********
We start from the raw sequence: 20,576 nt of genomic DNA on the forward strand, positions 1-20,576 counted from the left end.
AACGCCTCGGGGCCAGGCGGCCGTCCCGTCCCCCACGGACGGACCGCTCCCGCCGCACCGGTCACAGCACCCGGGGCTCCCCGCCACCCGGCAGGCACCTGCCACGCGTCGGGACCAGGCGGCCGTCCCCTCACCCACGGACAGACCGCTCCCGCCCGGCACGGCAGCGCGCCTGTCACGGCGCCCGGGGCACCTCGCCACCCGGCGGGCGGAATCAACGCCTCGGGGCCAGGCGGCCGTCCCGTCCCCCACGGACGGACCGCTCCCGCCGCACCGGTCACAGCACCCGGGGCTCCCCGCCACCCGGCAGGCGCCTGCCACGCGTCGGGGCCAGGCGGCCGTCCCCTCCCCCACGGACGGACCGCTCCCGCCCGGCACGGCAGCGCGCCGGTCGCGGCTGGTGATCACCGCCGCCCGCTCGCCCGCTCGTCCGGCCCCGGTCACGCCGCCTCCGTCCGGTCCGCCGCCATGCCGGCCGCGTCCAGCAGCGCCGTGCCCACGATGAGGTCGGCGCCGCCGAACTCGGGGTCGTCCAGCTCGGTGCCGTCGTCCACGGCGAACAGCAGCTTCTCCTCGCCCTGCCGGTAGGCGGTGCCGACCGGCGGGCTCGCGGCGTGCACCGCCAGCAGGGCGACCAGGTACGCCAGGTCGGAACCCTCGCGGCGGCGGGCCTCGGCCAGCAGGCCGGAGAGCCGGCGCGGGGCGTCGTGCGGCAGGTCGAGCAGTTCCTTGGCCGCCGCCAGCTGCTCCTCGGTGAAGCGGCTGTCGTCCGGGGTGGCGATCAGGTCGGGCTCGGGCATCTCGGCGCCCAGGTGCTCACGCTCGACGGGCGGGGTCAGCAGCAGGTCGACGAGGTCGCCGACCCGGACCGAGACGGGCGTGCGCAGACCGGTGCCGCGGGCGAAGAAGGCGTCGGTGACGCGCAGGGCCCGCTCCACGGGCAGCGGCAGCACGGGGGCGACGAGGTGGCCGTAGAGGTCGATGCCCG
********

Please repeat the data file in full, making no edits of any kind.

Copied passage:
We start from the raw sequence: 20,576 nt of genomic DNA on the forward strand, positions 1-20,576 counted from the left end.
AACGCCTCGGGGCCAGGCGGCCGTCCCGTCCCCCACGGACGGACCGCTCCCGCCGCACCGGTCACAGCACCCGGGGCTCCCCGCCACCCGGCAGGCACCTGCCACGCGTCGGGACCAGGCGGCCGTCCCCTCACCCACGGACAGACCGCTCCCGCCCGGCACGGCAGCGCGCCTGTCACGGCGCCCGGGGCACCTCGCCACCCGGCGGGCGGAATCAACGCCTCGGGGCCAGGCGGCCGTCCCGTCCCCCACGGACGGACCGCTCCCGCCGCACCGGTCACAGCACCCGGGGCTCCCCGCCACCCGGCAGGCGCCTGCCACGCGTCGGGGCCAGGCGGCCGTCCCCTCCCCCACGGACGGACCGCTCCCGCCCGGCACGGCAGCGCGCCGGTCGCGGCTGGTGATCACCGCCGCCCGCTCGCCCGCTCGTCCGGCCCCGGTCACGCCGCCTCCGTCCGGTCCGCCGCCATGCCGGCCGCGTCCAGCAGCGCCGTGCCCACGATGAGGTCGGCGCCGCCGAACTCGGGGTCGTCCAGCTCGGTGCCGTCGTCCACGGCGAACAGCAGCTTCTCCTCGCCCTGCCGGTAGGCGGTGCCGACCGGCGGGCTCGCGGCGTGCACCGCCAGCAGGGCGACCAGGTACGCCAGGTCGGAACCCTCGCGGCGGCGGGCCTCGGCCAGCAGGCCGGAGAGCCGGCGCGGGGCGTCGTGCGGCAGGTCGAGCAGTTCCTTGGCCGCCGCCAGCTGCTCCTCGGTGAAGCGGCTGTCGTCCGGGGTGGCGATCAGGTCGGGCTCGGGCATCTCGGCGCCCAGGTGCTCACGCTCGACGGGCGGGGTCAGCAGCAGGTCGACGAGGTCGCCGACCCGGACCGAGACGGGCGTGCGCAGACCGGTGCCGCGGGCGAAGAAGGCGTCGGTGACGCGCAGGGCCCGCTCCACGGGCAGCGGCAGCACGGGGGCGACGAGGTGGCCGTAGAGGTCGATGCCCG